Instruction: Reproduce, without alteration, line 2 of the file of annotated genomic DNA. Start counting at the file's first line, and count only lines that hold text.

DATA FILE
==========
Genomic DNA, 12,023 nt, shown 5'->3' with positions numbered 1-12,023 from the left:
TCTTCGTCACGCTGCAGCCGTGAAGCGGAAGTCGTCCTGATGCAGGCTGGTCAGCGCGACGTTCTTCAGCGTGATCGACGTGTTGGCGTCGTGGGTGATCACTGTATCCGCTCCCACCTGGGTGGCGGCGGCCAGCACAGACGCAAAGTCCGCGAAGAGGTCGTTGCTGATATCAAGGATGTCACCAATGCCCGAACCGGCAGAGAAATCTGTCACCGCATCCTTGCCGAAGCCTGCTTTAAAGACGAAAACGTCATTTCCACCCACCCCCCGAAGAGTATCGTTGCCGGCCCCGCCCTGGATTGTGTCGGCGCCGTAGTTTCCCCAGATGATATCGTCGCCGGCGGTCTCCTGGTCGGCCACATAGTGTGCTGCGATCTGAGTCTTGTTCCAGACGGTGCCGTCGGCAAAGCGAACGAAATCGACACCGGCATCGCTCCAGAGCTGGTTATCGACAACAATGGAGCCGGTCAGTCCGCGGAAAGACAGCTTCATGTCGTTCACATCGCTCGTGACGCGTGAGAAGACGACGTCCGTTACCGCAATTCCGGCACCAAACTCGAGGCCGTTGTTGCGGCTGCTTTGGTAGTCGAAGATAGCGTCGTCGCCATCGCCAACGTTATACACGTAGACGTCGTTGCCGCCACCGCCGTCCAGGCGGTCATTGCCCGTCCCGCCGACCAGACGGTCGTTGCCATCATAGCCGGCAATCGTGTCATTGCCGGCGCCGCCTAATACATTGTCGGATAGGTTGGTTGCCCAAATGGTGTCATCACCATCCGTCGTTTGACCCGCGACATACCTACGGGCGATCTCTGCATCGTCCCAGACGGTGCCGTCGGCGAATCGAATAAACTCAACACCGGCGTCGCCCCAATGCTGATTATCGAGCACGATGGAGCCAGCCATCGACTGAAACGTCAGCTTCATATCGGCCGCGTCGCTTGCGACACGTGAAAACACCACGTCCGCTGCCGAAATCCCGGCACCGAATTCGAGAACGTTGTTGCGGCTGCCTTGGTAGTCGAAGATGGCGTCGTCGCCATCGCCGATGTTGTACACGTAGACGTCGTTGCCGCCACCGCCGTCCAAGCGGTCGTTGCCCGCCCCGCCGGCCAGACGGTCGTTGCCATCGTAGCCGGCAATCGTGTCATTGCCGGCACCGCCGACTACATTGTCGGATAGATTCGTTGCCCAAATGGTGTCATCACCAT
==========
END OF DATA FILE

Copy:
TCTTCGTCACGCTGCAGCCGTGAAGCGGAAGTCGTCCTGATGCAGGCTGGTCAGCGCGACGTTCTTCAGCGTGATCGACGTGTTGGCGTCGTGGGTGATCACTGTATCCGCTCCCACCTGGGTGGCGGCGGCCAGCACAGACGCAAAGTCCGCGAAGAGGTCGTTGCTGATATCAAGGATGTCACCAATGCCCGAACCGGCAGAGAAATCTGTCACCGCATCCTTGCCGAAGCCTGCTTTAAAGACGAAAACGTCATTTCCACCCACCCCCCGAAGAGTATCGTTGCCGGCCCCGCCCTGGATTGTGTCGGCGCCGTAGTTTCCCCAGATGATATCGTCGCCGGCGGTCTCCTGGTCGGCCACATAGTGTGCTGCGATCTGAGTCTTGTTCCAGACGGTGCCGTCGGCAAAGCGAACGAAATCGACACCGGCATCGCTCCAGAGCTGGTTATCGACAACAATGGAGCCGGTCAGTCCGCGGAAAGACAGCTTCATGTCGTTCACATCGCTCGTGACGCGTGAGAAGACGACGTCCGTTACCGCAATTCCGGCACCAAACTCGAGGCCGTTGTTGCGGCTGCTTTGGTAGTCGAAGATAGCGTCGTCGCCATCGCCAACGTTATACACGTAGACGTCGTTGCCGCCACCGCCGTCCAGGCGGTCATTGCCCGTCCCGCCGACCAGACGGTCGTTGCCATCATAGCCGGCAATCGTGTCATTGCCGGCGCCGCCTAATACATTGTCGGATAGGTTGGTTGCCCAAATGGTGTCATCACCATCCGTCGTTTGACCCGCGACATACCTACGGGCGATCTCTGCATCGTCCCAGACGGTGCCGTCGGCGAATCGAATAAACTCAACACCGGCGTCGCCCCAATGCTGATTATCGAGCACGATGGAGCCAGCCATCGACTGAAACGTCAGCTTCATATCGGCCGCGTCGCTTGCGACACGTGAAAACACCACGTCCGCTGCCGAAATCCCGGCACCGAATTCGAGAACGTTGTTGCGGCTGCCTTGGTAGTCGAAGATGGCGTCGTCGCCATCGCCGATGTTGTACACGTAGACGTCGTTGCCGCCACCGCCGTCCAAGCGGTCGTTGCCCGCCCCGCCGGCCAGACGGTCGTTGCCATCGTAGCCGGCAATCGTGTCATTGCCGGCACCGCCGACTACATTGTCGGATAGATTCGTTGCCCAAATGGTGTCATCACCAT